Composition in a Larger Frame? Updated 2.27.11

April 26, 2011

So several years ago, I gave a talk at Wayne State focused on composition studies as cultural studies.  In that talk, I looked at some of the questions we might ask about composing, about texts, about the technologies and social relationships that are both motivated by composing and that motivate new composing practices, texts (genres), and responding practices. I haven’t read it yet, but I think that’s in part what Sid Dobrin is advocating in his new Postcomposition, due out in June. And at some level, I think that’s what this sabbatical project is about: a cultural and historical study of vernacular writing in America in the 20th century–and peeking into the 21st.   It’s writing studies as writing studies without reference to students. (Not that I don’t like students: I do. )

Several points that need exploration here:

One is that we have used activity system theory quite usefully to help us understand both the situated-ness of writing and the relationship of one genre to another (ie, by means of genre families).  So there’s a local/larger at play here. But what we haven’t done is take activity theory and use it as a frame to think about writing in moments in time. Henkin, for example, makes the argument that in NYC in the 19th century, there were many public texts–both visual and verbal–that basically enculturated people into literate behavior. I think that’s so. A trivial example: when you look at images of old building, their surfaces often functioned as billboards, with many of them having wonderful visual compositions on them (even if they were advertising). Look at the sides of buildings today: in part because of new materials (think of glass replacing brick and how the materials function or not as a writing surface), our buildings are very plain. The writing surface has disappeared. My point:  environment makes a difference in the way we understand composing. And activity system theory could help us locate writing relative to its environment, both as a tool of analysis and as a heuristic for design.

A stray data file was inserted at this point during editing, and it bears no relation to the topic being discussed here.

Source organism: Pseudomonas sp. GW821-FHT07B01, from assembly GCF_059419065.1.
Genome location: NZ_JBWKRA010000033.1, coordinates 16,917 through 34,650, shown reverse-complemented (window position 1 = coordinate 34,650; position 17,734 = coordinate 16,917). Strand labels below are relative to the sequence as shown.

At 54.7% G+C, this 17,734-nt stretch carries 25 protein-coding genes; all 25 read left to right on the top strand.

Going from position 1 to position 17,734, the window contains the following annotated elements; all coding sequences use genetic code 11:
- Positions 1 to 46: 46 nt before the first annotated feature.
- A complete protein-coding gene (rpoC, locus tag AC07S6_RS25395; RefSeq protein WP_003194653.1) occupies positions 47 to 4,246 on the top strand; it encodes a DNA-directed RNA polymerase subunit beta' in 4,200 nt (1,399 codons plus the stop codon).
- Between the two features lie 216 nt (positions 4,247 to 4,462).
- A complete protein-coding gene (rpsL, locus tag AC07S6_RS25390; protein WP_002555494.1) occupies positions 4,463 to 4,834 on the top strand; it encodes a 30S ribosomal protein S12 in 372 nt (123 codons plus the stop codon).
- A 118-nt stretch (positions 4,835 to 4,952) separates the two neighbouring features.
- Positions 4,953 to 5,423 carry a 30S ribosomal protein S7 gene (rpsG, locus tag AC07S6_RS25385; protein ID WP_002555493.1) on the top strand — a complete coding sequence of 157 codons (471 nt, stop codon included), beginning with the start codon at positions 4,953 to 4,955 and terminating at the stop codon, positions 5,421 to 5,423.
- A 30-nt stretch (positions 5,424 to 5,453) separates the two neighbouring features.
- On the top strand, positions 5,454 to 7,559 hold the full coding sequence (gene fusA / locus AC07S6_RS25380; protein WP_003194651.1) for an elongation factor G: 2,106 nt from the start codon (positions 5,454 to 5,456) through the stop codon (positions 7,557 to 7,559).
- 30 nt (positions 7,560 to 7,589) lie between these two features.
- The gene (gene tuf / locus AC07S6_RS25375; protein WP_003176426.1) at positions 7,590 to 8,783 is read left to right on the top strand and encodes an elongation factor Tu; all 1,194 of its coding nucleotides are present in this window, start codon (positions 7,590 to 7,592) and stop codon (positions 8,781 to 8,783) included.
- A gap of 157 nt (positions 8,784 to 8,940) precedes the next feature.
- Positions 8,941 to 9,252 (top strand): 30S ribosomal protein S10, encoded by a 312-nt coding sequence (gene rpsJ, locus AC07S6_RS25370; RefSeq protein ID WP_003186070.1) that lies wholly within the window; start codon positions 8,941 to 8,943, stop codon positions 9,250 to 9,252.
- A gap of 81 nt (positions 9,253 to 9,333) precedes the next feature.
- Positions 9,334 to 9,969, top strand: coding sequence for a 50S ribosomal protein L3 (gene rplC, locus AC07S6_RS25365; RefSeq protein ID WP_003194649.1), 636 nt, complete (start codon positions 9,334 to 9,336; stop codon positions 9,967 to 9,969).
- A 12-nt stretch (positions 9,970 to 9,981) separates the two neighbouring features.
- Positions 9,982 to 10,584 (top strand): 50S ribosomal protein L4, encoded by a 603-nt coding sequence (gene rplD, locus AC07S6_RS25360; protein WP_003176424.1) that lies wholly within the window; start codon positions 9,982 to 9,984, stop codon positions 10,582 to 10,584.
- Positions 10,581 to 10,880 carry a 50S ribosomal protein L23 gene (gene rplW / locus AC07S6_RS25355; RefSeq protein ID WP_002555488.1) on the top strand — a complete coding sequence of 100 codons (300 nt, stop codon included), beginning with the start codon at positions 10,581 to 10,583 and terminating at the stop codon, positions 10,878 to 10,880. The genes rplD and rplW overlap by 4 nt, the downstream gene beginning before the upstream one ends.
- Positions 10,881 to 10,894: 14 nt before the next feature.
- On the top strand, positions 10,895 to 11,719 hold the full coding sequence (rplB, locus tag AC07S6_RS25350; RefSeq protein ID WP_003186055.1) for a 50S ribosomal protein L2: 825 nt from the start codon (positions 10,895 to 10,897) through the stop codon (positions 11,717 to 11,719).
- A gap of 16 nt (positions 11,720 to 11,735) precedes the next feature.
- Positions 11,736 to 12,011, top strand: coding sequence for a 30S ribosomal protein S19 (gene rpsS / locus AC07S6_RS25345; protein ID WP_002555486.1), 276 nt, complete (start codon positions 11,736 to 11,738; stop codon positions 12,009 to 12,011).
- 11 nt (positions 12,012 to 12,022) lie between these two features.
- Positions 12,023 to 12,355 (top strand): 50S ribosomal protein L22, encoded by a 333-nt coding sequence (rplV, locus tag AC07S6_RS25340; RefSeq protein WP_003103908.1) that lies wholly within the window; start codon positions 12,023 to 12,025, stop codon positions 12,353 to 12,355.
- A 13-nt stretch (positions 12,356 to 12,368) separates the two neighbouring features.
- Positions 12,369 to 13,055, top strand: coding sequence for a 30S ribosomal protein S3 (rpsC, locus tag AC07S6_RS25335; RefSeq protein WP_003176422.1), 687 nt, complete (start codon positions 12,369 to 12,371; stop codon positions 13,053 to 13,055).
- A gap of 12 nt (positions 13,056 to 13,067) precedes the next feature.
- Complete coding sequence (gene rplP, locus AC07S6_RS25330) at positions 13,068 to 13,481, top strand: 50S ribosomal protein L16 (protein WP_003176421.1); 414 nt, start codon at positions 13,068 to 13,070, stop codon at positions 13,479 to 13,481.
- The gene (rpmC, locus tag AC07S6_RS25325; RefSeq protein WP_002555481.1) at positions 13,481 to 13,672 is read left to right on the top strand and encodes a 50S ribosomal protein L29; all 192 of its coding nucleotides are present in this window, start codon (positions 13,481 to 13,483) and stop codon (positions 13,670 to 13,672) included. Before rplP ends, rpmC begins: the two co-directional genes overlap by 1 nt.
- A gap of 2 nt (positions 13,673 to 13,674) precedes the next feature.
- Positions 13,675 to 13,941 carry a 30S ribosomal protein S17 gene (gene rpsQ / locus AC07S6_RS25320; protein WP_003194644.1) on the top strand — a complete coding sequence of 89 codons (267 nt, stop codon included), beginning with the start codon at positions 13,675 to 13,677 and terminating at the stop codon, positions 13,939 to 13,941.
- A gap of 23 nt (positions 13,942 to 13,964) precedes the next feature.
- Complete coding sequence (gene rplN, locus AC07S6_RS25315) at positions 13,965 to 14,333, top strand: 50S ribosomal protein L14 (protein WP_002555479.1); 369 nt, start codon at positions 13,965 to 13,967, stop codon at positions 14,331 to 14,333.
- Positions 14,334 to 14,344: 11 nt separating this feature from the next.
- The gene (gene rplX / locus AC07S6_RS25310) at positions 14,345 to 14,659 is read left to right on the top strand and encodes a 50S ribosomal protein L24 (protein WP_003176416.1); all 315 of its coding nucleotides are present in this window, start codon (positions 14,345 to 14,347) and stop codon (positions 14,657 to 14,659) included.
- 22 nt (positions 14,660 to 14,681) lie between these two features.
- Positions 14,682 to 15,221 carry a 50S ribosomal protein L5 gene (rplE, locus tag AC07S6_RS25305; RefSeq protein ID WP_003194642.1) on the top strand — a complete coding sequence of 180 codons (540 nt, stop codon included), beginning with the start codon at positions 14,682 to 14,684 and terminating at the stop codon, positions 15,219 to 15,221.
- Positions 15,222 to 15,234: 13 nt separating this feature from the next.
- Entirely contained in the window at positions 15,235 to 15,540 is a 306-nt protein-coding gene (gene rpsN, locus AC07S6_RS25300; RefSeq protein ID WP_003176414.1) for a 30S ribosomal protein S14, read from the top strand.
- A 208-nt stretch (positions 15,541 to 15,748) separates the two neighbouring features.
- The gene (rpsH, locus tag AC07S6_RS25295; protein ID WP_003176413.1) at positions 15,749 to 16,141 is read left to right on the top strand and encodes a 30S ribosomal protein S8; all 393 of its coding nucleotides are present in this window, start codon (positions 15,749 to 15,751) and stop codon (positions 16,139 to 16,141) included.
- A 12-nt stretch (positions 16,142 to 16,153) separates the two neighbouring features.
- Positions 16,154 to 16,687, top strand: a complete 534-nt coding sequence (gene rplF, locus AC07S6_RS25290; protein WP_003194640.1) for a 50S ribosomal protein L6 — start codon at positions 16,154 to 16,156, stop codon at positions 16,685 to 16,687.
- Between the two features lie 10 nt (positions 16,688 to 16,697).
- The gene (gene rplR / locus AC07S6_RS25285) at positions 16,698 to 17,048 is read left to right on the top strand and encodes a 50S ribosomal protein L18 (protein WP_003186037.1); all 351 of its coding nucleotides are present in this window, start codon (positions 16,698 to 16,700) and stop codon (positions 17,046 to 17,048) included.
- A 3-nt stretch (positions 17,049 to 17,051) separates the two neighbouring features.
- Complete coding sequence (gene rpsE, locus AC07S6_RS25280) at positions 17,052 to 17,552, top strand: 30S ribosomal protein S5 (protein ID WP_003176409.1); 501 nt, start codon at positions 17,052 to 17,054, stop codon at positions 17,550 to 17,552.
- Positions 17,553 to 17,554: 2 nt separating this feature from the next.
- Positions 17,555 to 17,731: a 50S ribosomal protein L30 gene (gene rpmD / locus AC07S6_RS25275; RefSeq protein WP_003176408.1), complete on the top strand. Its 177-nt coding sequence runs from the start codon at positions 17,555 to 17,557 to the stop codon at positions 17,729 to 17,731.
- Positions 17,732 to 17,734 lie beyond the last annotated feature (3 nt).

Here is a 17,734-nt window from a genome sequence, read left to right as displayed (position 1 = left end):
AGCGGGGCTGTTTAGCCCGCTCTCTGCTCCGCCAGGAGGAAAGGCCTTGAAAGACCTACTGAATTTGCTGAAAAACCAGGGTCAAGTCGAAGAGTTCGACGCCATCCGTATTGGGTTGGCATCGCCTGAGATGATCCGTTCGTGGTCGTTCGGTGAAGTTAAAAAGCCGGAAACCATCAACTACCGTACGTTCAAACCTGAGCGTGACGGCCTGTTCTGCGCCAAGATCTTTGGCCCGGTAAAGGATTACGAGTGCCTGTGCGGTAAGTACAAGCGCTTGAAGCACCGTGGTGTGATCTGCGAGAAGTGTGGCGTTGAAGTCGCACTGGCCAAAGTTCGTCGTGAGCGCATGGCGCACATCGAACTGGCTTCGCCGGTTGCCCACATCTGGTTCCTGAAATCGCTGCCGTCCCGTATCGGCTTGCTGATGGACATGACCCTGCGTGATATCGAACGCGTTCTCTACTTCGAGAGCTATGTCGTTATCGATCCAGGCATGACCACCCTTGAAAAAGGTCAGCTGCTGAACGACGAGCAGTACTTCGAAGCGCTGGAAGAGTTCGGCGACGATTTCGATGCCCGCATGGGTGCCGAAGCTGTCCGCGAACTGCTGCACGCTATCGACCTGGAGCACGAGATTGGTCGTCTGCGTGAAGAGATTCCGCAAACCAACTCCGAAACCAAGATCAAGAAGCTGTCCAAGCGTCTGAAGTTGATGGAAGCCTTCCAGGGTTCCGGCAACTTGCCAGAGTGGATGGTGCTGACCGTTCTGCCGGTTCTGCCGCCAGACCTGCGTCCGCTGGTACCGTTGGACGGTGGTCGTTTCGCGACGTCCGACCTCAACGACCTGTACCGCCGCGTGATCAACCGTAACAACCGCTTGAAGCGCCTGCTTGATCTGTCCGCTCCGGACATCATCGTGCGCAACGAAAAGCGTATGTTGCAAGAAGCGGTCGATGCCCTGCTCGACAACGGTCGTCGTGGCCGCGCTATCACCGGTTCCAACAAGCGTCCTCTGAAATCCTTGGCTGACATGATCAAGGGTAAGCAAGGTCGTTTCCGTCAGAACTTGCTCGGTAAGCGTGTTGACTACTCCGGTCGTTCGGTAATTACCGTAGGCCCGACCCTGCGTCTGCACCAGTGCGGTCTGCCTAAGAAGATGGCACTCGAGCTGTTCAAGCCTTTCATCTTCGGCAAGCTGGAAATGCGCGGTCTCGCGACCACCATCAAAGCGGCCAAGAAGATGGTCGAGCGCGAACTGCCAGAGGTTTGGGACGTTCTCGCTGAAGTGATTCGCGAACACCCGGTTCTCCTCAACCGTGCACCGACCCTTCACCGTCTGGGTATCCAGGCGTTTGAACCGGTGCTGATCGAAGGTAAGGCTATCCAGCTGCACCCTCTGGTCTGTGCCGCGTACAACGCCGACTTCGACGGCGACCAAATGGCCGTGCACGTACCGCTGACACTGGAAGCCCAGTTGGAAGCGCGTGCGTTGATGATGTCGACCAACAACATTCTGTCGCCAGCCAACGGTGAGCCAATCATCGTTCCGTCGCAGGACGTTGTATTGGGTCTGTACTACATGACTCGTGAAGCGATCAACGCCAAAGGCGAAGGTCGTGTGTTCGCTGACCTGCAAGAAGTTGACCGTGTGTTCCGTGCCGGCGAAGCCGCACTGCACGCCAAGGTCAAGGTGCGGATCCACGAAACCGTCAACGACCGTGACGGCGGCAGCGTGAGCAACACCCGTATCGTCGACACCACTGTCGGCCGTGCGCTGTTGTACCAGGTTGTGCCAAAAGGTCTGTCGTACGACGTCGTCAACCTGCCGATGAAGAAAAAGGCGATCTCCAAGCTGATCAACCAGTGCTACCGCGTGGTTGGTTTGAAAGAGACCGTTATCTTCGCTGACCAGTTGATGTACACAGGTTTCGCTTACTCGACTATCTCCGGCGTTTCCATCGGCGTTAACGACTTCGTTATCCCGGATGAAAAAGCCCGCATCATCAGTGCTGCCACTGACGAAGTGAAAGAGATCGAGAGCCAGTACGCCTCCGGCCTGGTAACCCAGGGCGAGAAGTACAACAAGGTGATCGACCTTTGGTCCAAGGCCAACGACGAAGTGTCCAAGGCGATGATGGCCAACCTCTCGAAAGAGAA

Another area that I want to explore is the set of networks that always locate composing and composers. And it’s a set, not  a single one.  How does the set function? How are networks over/layered on each other, and to what effect? Where is the point of purchase for a composer? As composers, what kinds of engagements do we have with/in networks?

Sometimes, as in the case of one scrapbook commemorating (or documenting, constructing representing, narrating, reporting?) the 1906 San Francisco earthquake, it seems more a representation of what is, which representation is implicated in networks of commercial manufacturing. In a 1942 diary from the Santa Anita assembly camp, it leads to the creation of a new network with personal, social, and explicitly ideological dimensions to it. Another case is the so-called Red Orchestra, a group of German resistance fighters during World War II: as in the case of the diary writer, the purpose here was to create a network of resistance, largely through newspapers and flyers. In the case of the website Patients Like Me, a network of participation is available, one that has the collective aspirations of the diary but the technological networked materiality and affordances of the web. And the website quakebook.org is providing space and publication for the stories of Japanese earthquake survivors.

So composing is more than process, more than genre, and more than grammar 😉 It’s a set of  human technologically mediated verbal and visual situated practices located in environments that foster attitudes and imitations and in larger networks with multiple dimensions to them that offer different kinds of engagements.


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